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How To: Neutral Safety Switch (pics)

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  • How To: Neutral Safety Switch (pics)

    This is how I created a nuetral safety switch for my 01' Firebird:

    Before I get started, I want to say that this is definitely not fail safe and should be done at your own risk and is probably not appropriate to install on a customers car.

    Why did I decide to do this? Well, I've had a NSS (nuetral safety switch) for a while on my Viper 790XV alarm, but it was a huge pain in the ***. This is the procedure I had to take for my car to start remotely: Once I came to a stop, I had to pull the e-brake then press the remote start button on my transmitter (keeping my car on while I pulled out the key and got out of the car). Once I pulled out the key, I had to get out of my car (within a certain amount of time). Everyone had to shut the doors to the car before I locked it. Once I locked my car, the car would then shut off. It did this so it knows it's in nuetral because obviously if my car was running while I was outside of it, it would have to be. I had to do this in that exact order, or my car wouldn't remotely start. I started to search for ways that my car can detect if it is in nuetral. Going to Audio Plus didn't help at all because they were just like, "You know you can bypass the clutch, don't you?" -to which I told them that it wasn't safe to do that, in which they gave me a blank look. I did get free hood pin switches from them though!

    Supply List:
    (2) automotive relays
    (2) hood pin switches (preferably metal)
    J-B Weld

    First, I located the clutch wires. On my car, they were connected straight to the clutch mechanism:

    Once I located these wires I tapped into them connecting one of the wires to the 87 terminal of the relay and the other to the 30 terminal on the relay:

    I then put the shifter into the nuetral position, and rested on of the hood pin switched up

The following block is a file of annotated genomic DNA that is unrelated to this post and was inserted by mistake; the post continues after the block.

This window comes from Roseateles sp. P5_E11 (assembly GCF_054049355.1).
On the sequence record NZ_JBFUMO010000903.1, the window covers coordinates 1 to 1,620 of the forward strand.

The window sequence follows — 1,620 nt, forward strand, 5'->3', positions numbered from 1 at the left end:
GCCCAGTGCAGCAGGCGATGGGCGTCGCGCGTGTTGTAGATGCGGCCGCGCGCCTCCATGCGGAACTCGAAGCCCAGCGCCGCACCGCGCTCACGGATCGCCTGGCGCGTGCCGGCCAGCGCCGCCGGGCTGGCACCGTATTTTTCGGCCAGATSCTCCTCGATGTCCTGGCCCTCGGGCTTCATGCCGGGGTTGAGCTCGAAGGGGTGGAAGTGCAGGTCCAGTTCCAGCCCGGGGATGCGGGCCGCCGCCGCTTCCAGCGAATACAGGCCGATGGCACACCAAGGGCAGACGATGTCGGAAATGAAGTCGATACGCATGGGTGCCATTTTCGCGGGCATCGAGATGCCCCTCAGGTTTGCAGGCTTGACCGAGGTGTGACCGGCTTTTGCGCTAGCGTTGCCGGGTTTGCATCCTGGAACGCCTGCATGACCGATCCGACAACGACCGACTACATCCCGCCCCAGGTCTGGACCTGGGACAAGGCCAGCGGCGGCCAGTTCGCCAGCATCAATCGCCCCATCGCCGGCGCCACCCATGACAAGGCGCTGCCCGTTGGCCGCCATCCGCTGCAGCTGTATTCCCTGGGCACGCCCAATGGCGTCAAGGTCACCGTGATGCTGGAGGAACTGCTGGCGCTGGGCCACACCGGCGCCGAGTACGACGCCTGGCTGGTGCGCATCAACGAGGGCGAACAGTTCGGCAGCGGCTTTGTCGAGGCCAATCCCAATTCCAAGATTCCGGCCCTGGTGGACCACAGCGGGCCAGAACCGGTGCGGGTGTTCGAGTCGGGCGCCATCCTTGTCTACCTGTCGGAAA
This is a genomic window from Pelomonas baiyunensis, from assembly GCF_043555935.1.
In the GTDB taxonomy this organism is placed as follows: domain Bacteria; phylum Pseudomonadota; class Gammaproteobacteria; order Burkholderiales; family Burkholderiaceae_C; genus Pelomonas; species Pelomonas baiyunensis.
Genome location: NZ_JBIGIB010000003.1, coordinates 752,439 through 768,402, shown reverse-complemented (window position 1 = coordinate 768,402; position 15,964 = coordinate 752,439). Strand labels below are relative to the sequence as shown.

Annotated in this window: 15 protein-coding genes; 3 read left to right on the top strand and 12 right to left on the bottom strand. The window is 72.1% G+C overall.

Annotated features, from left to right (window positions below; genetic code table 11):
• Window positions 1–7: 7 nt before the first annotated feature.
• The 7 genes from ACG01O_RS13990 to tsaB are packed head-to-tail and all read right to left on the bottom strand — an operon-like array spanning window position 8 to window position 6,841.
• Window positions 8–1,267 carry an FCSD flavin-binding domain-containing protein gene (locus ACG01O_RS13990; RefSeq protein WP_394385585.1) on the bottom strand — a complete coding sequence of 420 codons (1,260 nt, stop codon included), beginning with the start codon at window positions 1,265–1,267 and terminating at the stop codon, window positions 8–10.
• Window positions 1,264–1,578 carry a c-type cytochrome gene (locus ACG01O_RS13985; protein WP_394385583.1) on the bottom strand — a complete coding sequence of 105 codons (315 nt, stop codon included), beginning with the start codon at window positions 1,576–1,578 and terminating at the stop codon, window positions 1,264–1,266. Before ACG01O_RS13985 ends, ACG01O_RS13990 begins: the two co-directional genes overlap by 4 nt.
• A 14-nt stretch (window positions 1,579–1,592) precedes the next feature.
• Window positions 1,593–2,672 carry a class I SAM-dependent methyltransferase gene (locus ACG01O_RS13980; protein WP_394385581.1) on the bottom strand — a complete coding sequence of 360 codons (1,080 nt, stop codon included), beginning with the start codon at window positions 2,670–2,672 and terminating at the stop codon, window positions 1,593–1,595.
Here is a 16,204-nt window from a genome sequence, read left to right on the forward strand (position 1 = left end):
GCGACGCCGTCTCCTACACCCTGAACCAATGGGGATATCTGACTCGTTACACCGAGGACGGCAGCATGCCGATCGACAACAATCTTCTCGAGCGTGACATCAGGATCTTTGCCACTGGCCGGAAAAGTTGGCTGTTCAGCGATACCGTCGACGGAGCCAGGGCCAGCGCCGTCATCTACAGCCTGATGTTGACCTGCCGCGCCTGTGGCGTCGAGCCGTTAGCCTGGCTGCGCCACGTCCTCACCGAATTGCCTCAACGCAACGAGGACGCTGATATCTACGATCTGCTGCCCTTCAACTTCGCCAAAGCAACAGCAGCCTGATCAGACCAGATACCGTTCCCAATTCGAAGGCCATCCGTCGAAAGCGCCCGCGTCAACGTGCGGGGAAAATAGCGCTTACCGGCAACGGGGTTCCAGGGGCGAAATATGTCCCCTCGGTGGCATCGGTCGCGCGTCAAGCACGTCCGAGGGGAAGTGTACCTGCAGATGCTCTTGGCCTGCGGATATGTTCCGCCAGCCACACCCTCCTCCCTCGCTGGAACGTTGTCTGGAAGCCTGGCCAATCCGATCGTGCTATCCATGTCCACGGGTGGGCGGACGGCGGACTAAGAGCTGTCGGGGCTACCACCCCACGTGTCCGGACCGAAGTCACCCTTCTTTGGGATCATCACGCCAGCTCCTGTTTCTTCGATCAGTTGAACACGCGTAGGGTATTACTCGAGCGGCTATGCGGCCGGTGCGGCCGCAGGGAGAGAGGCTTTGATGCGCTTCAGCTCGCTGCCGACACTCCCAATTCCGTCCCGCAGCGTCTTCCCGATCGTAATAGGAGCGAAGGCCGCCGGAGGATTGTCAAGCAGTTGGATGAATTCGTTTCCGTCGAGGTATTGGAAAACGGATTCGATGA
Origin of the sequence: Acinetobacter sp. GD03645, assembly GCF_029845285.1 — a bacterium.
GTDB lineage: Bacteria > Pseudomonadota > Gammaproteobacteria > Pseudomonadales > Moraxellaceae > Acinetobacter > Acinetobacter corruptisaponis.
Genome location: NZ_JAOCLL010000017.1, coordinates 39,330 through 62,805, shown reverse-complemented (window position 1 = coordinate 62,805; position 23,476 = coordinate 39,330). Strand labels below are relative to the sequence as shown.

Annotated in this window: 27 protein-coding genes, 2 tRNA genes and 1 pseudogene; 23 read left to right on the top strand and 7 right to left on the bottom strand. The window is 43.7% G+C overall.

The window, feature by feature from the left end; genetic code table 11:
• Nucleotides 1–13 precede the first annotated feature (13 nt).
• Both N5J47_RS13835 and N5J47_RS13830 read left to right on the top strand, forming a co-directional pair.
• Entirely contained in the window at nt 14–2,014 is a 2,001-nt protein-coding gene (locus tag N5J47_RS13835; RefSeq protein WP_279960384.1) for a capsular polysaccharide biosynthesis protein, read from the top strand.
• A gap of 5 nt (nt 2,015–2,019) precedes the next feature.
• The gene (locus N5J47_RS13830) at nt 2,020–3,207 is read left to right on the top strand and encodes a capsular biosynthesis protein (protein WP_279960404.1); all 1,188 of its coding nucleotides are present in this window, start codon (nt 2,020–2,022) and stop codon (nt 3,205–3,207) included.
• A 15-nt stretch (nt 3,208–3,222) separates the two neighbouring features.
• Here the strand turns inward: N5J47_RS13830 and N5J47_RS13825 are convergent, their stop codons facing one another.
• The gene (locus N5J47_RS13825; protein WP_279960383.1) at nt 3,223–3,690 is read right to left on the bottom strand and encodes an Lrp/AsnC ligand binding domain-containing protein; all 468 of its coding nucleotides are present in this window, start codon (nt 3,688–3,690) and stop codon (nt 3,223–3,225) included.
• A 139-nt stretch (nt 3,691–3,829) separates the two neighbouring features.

against it. Then, I J-B Welded the hood pin switch to the shifter plate, grounding it:

    So now if my car is in gear it will open the hood pin switch:

    Then I did the same thing to the other side:

    One of the hood pin switches is connected directly up to the relay connected to the clutch wires, and the other hood pin switch is connected to a second relay on terminal 85 that has 12v constant on terminals 86 and 87, then, I have terminal 30 on the second relay connect to terminal 85 on the first relay.

    Alright, I think that's about it. Pretty simple. If you have any questions, feel free to ask.

  • #2
    Interesting method. I've seen people on security forum use two small diameter springs instead of hood pins, one in front of the shifter and one behind, which accomplishes the same thing.

    I personally don't think either method is particularly safe or reliable, but it's a heck of a lot better than bypassing the clutch. Yours might be more reliable than springs, although I wouldn't trust the JB weld for long.

    I can live with the extra button push myself. For me, all I do is hit one button before removing the key. Really, everything else you normally have to do anyway: leave the car in neutral with the e-brake on, and wait until doors are closed before arming. I currently have my alarm set to auto-arm after all doors are closed for 30 seconds, so I just walk away. But it would be nice if all manuals had a factory neutral switch.
    In progress: M10000; Travla c134; Xenarc 700TSV; Hitachi 80GB 2.5"; 256MB ULP; M2-ATX; ITPS; Powermate; iKEY SL-88 KB; Holux GM-210; Audiobahn ADD51T w/ COAX/optical converter; Road Runner; iGuidance 2.1


    • #3
      Yeah, I wish manuals came with a NSS, don't see why the don't. For me it was that I had to do everything in order. Like I had to tell the passenger not to open the door untill I pressed the button, and then if it took too long for people to get out of the car, it wouldn't work.


      • #4
        Two metal contacts like on a door in a home alarm system work just as well and require far less work. When the shifter moves forward, the magnetic contact is open and doesnt work.

        Just my 2 cents.